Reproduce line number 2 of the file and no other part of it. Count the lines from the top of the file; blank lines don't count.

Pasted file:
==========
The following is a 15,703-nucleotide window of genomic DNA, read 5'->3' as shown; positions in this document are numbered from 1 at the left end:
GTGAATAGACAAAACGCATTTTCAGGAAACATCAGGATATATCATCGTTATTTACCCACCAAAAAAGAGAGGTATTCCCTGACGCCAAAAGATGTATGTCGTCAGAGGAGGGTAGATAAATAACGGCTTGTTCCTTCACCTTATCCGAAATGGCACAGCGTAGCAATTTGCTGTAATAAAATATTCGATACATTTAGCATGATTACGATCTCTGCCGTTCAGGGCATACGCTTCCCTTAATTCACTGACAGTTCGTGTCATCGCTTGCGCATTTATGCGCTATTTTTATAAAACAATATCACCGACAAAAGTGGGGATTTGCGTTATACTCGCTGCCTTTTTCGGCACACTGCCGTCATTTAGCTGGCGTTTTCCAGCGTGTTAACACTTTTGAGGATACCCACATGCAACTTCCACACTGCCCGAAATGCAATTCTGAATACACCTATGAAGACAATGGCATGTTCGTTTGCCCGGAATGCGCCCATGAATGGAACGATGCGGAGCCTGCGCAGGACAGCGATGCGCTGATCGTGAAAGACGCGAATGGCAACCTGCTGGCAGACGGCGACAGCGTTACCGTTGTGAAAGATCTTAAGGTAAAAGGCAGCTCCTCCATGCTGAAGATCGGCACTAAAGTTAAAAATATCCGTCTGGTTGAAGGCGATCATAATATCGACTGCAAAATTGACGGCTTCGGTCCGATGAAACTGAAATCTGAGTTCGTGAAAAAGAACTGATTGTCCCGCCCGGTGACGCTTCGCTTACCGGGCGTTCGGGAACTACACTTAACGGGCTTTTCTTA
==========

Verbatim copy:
GTGAATAGACAAAACGCATTTTCAGGAAACATCAGGATATATCATCGTTATTTACCCACCAAAAAAGAGAGGTATTCCCTGACGCCAAAAGATGTATGTCGTCAGAGGAGGGTAGATAAATAACGGCTTGTTCCTTCACCTTATCCGAAATGGCACAGCGTAGCAATTTGCTGTAATAAAATATTCGATACATTTAGCATGATTACGATCTCTGCCGTTCAGGGCATACGCTTCCCTTAATTCACTGACAGTTCGTGTCATCGCTTGCGCATTTATGCGCTATTTTTATAAAACAATATCACCGACAAAAGTGGGGATTTGCGTTATACTCGCTGCCTTTTTCGGCACACTGCCGTCATTTAGCTGGCGTTTTCCAGCGTGTTAACACTTTTGAGGATACCCACATGCAACTTCCACACTGCCCGAAATGCAATTCTGAATACACCTATGAAGACAATGGCATGTTCGTTTGCCCGGAATGCGCCCATGAATGGAACGATGCGGAGCCTGCGCAGGACAGCGATGCGCTGATCGTGAAAGACGCGAATGGCAACCTGCTGGCAGACGGCGACAGCGTTACCGTTGTGAAAGATCTTAAGGTAAAAGGCAGCTCCTCCATGCTGAAGATCGGCACTAAAGTTAAAAATATCCGTCTGGTTGAAGGCGATCATAATATCGACTGCAAAATTGACGGCTTCGGTCCGATGAAACTGAAATCTGAGTTCGTGAAAAAGAACTGATTGTCCCGCCCGGTGACGCTTCGCTTACCGGGCGTTCGGGAACTACACTTAACGGGCTTTTCTTA